By Maegan Murray, WSU Tri-Cities

Hanford-logoRICHLAND, Wash. – Stories of women connected to the Hanford nuclear cleanup site are part of a radio and multimedia project to be featured in an exhibit opening Aug. 1 at the Reach, the Hanford interpretive center.

Storytellers in the 12-part “Daughters of Hanford” include:

* Natalie Swan, a Yakama Nation tribal member and biologist who hopes the land will one day return to what her ancestors enjoyed and continue viable for her children and their children.

Natalie-Swan-web
Natalie Swan is a Yakama Nation tribal member and biologist featured in a radio interview.

* Washington’s U.S. Sen. Patty Murray who discusses fighting for cleanup efforts and the site’s future. The most recently released interview, it begins airing June 1 on the Northwest News Network.

* Sue Olsen, age 94, who recalls working at the site. “She isn’t a central figure in research or a public figure, but she has a story to tell,” said series photographer Kai-Huei Yau.

* Susan Leckband, vice chair of the Hanford Advisory Board.

To listen to stories and for more information, visit http://www.daughtersofhanford.org.

Anna King, Northwest News Network radio reporter whose studio is based at WSU Tri-Cities, partnered with Yau and Doug Gast, Washington State University Tri-Cities professor, to produce the project.

The gallery experience will feature audio segments, photographs of the women in the series and a geo-mapping feature for users to access via a smart device to learn more about particular Hanford-related sites around the Tri-Cities.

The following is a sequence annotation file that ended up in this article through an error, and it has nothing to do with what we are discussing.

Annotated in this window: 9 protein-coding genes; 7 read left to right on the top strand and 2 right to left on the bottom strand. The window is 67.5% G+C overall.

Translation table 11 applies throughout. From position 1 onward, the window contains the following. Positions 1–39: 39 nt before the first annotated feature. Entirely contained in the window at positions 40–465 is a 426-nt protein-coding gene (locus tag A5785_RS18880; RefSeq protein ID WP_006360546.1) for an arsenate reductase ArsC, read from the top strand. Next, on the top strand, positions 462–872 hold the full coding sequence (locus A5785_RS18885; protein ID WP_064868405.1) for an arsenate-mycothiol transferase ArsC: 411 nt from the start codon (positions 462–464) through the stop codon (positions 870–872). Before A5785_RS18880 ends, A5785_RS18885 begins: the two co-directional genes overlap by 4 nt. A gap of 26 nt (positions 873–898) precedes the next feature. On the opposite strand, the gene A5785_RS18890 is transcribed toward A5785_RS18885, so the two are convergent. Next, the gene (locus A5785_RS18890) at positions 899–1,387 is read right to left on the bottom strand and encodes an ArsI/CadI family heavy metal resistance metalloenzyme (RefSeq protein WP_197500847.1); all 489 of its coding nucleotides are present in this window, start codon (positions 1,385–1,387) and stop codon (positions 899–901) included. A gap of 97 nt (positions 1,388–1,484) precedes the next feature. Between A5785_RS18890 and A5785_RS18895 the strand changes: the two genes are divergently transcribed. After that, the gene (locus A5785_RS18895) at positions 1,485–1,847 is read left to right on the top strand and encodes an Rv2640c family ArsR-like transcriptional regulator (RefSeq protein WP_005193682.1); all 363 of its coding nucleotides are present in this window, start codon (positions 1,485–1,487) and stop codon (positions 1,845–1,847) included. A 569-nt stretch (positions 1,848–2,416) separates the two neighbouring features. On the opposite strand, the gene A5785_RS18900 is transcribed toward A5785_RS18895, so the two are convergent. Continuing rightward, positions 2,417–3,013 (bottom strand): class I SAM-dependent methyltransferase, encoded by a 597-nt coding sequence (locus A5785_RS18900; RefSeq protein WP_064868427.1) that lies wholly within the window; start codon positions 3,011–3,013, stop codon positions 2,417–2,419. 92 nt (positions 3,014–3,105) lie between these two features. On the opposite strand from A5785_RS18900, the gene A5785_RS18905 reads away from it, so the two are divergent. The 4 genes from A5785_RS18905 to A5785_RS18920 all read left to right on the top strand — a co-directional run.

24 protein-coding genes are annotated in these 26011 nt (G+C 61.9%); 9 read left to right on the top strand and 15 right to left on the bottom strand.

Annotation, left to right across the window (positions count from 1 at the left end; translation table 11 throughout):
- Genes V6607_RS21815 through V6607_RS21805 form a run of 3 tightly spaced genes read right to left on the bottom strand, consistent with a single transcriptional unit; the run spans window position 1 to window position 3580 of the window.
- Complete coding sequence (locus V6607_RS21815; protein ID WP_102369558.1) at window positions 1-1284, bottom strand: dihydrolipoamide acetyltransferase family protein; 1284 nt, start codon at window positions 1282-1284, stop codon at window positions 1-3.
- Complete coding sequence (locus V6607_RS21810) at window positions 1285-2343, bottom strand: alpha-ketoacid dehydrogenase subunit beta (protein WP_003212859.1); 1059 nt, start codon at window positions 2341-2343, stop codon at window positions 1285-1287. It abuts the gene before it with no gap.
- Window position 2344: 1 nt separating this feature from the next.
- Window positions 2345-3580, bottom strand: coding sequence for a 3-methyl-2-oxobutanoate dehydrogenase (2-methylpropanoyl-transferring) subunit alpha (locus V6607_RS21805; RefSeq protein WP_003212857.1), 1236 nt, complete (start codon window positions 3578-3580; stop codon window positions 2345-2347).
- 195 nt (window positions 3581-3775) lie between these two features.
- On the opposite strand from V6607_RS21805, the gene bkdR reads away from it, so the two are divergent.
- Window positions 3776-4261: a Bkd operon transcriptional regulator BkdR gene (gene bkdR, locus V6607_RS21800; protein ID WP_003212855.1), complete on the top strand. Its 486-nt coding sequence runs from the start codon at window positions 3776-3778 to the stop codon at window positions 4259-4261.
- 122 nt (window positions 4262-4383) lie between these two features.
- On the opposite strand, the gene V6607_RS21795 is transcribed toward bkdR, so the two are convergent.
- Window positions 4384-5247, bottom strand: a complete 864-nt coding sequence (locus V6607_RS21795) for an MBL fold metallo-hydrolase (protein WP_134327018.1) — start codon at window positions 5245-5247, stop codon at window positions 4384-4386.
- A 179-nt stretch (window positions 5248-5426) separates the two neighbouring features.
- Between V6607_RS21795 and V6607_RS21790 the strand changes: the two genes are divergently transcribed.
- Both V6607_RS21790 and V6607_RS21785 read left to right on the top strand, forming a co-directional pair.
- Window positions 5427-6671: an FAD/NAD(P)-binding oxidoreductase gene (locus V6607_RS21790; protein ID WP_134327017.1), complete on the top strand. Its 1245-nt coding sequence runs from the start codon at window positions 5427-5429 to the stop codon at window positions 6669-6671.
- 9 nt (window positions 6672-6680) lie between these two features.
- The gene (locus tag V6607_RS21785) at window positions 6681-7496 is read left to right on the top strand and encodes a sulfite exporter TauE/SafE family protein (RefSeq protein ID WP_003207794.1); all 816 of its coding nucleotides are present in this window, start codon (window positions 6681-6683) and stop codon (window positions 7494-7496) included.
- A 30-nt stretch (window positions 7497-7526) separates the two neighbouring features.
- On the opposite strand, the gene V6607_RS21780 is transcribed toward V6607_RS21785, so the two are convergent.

“I have really enjoyed learning about the amazing women who made important contributions to the science and technology behind Hanford and the cleanup effort,” Gast said. “I think I feel most connected to the people, the daughters, who are working today to make Hanford both a national monument and a clean and safe park for all to experience and enjoy.”

Women may submit their own stories to be featured at http://www.daughtersofhanford.org/submit-a-daughter.

“We really have to look at the landscape and say, ‘Is this worth protecting, and are we smart enough to figure it out?’ ” King said. “After hearing from these women, we are.”

“Daughters of Hanford” is edited by Phyllis Fletcher, managing editor of Northwest News Network, who won a Gracie Award in 2012. It recognizes exemplary programming created for women, by women and about women in all media and entertainment.

“Daughters of Hanford” is presented by the REACH, WSU Tri-Cities and Northwest Public Radio, a service of WSU’s Edward R. Murrow College of Communication.

Gast, King and Yau, supervise WSU Tri-Cities student interns Monique Van Sant, Joe Jensen and Pearl Kleppin as they learn multimedia journalism on the project.

The theme song for the series, “Fission Phizz” by Walla Walla, Wash.-area composers Sally Singer Tuttle and Kristin Vining, recently was released. It can be downloaded on smart devices at http://www.daughtersofhandford.org/ringtone.

 

Contacts:
Anna King, Northwest News Network, 253-208-7727, aking@wsu.edu
Maegan Murray, WSU Tri-Cities public relations, 509-372-7333, maegan.murray@tricity.wsu.edu